Sunday, 18 January 2015

Fabulous Topiary, Not dead but berried, Nerdy Gurdy Man, Outer Magnolia and is THIS the way to Amaryllis plus a bit of Kracow.

Ever since this blog has been called what it is we have never had a picture of  Amaryllis so its time to put that right. I  have never really thought of amaryllis as cut flowers  but I was given a bunch of this  fabulous  dark red variety for Christmas and boy were they good. They came as tight buds  and gradually blew out to these huge, rich, powerful blooms. Had I given this picture a bit of forethought I might have moved the tray of eggs and the plastic shampoo bottle but take a look at the shape of that yellow gourd and hey the  browns and blues of the egg tray do a nice job of complementing  the  jugs and teapot. The teapot is a salt  glazed pot by Toff Milway and it is a great shame it is hidden by the  plastic bottle so take a look at Toff's pots here.


Succulent berries from outer space..... well of course they are not really from outer space but they look like they could be from an alien world.The plant is a common enough Dogwood, Cornus alba 'Spaethii',  grown for its brightly variegated foliage; any berries are a bonus.

....and while we are on berries let's hear it for the Cotoneasters or at least until the birds get to them. The large leaved  evergreen and semi- evergreen species including C. salicifolius, C.bullatus, C x watereri and C. frigida all make large shrubs with very good berries. 

No name on this Sorbus but the leaves are too big for S. vilmorinii and the fruits too small for S. cashmeriana. Name or no name Sorbus are great value for money with  good flowers, bright berries and  very often  rich autumn colour.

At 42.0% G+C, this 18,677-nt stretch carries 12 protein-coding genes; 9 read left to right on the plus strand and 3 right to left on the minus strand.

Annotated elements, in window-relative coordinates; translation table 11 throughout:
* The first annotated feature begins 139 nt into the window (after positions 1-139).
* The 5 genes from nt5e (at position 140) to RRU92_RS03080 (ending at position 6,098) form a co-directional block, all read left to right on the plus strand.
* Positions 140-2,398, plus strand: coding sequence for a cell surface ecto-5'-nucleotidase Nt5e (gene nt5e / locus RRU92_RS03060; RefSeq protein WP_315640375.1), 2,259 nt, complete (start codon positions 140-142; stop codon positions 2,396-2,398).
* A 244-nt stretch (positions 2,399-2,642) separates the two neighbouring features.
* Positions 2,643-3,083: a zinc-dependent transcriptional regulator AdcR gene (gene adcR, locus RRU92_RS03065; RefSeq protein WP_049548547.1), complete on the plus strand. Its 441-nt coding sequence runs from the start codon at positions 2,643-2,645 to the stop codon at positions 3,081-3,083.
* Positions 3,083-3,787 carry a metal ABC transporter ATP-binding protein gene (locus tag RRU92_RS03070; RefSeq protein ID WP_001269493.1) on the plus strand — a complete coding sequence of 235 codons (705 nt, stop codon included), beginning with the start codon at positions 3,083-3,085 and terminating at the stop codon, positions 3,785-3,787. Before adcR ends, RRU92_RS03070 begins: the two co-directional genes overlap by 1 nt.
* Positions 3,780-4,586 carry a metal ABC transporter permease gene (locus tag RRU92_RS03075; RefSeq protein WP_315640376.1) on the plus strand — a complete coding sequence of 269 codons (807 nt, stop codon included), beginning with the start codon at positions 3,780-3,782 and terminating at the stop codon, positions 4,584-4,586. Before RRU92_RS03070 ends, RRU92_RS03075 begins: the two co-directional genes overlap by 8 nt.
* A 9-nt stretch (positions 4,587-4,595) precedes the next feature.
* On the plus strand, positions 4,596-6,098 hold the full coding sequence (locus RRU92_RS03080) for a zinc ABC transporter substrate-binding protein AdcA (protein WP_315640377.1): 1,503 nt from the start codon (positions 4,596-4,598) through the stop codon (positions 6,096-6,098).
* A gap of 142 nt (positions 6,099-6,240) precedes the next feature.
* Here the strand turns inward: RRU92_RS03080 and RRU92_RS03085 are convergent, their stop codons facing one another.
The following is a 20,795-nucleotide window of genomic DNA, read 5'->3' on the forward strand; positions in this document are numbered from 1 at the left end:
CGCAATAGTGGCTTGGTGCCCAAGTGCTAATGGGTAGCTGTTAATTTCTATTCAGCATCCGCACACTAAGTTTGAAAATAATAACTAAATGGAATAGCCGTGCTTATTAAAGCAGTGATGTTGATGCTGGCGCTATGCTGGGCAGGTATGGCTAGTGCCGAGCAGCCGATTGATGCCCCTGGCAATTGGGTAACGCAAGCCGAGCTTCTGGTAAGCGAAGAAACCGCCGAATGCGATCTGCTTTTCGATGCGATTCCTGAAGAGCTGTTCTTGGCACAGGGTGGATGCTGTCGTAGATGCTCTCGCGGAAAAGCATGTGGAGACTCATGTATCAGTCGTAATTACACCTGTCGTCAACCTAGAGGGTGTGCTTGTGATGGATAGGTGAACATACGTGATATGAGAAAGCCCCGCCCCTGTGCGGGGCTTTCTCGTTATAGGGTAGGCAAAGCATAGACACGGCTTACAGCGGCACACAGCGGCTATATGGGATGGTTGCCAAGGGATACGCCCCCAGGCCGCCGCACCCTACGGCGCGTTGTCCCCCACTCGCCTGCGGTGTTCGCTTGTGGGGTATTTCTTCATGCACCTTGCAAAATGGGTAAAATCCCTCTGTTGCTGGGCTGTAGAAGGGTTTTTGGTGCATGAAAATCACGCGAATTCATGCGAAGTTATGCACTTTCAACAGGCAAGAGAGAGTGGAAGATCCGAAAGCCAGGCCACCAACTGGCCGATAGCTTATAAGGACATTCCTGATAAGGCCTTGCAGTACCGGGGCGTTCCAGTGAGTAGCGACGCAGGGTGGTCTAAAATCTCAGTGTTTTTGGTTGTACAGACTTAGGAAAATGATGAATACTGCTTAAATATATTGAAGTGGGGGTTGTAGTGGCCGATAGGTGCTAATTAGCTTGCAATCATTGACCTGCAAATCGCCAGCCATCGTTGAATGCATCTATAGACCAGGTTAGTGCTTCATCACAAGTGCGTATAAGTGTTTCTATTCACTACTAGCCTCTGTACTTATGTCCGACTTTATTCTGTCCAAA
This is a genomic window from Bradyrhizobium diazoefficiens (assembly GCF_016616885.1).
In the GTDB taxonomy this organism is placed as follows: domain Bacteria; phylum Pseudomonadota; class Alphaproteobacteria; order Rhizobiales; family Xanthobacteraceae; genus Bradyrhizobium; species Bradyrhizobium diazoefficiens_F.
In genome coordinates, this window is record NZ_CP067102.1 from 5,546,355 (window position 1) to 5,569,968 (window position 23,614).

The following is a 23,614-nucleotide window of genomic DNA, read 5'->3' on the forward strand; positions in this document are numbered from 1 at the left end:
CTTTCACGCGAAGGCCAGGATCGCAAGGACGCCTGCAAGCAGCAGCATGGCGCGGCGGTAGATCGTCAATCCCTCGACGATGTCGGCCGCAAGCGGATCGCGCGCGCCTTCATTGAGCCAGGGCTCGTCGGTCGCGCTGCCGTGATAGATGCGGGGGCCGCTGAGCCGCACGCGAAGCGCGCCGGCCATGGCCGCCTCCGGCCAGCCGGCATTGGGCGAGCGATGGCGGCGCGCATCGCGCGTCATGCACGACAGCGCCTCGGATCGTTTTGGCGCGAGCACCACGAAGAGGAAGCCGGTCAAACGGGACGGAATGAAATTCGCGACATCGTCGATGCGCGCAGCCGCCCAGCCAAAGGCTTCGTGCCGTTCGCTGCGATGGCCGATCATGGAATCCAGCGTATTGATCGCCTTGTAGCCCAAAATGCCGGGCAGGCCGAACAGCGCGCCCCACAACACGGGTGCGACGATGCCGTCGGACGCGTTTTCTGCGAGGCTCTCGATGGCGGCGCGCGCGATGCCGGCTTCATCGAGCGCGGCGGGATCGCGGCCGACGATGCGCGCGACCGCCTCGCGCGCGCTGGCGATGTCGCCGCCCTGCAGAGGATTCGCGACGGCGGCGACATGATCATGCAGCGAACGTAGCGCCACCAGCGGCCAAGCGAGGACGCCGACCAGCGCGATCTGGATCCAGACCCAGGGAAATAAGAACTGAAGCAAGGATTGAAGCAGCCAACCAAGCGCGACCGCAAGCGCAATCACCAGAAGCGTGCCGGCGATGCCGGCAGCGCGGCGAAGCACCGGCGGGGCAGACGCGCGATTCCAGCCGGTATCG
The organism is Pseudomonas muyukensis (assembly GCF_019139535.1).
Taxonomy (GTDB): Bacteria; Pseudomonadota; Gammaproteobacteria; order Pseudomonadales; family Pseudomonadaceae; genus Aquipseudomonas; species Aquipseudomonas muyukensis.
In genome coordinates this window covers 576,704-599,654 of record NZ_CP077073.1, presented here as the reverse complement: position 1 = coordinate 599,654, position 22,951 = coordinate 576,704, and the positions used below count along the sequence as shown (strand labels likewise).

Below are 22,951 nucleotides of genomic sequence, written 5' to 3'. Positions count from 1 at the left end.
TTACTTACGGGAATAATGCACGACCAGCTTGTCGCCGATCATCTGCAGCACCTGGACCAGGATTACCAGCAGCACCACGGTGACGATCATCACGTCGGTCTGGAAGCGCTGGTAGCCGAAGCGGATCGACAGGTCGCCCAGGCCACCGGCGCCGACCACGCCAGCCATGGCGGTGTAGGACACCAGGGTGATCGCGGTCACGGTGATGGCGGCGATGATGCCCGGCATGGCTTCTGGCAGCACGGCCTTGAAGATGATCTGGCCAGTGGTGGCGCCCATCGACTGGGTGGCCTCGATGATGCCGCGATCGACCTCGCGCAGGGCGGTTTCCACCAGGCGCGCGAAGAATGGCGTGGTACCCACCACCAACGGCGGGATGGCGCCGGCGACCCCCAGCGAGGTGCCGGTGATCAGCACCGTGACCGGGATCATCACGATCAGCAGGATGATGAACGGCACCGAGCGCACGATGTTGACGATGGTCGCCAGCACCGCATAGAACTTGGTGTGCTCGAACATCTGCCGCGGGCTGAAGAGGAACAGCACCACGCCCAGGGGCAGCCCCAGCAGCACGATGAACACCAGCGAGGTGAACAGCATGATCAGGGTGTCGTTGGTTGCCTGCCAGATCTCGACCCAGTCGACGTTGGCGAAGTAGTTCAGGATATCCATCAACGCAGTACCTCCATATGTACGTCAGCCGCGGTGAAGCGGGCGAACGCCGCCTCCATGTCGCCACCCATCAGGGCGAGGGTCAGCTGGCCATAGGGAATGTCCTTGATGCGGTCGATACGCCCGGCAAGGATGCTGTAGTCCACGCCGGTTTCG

These fleshy delights always look so tempting  hanging in straggling strings through  the dankest of  hedges in winter.In summer the flowers are small and unremarkable but the heart shaped (heart shaped  if you have a pointy heart that is.)  foliage is unbelievably shiny like a coat of spray-on lacquer. Black Bryony, Dioscorea communis is a  poisonous, hardy herbaceous climber which crops up as  a wild plant in hedgerows across the UK and Europe. It is never recommended as an ornamental plant but it is very shade  tolerant and I am happy to let it grow through the hedge under my old willow tree.    

I don't really grow this climber  for its berries which are a small bonus in late summer. I grow it for its magnificent foliage which is aptly  describes by its specific epithet, Ampelopsis megalophylla. The leaves are 30 to 60cm long and split into several leaflets. They are deeply veined and shiny. It climbs by means of grasping tendrils  and really need quite a bit of space in fact far more than I allow it along my garden fence and I have to cut  great lengths off it in the autumn. It roots quite readily from hardwood cuttings taken in autumn.  

I took this picture of what looked like elderberry fruits on a low growing  plant near the Olympic Park in London. It is not an elderberry but I don't know what it is. Any ideas?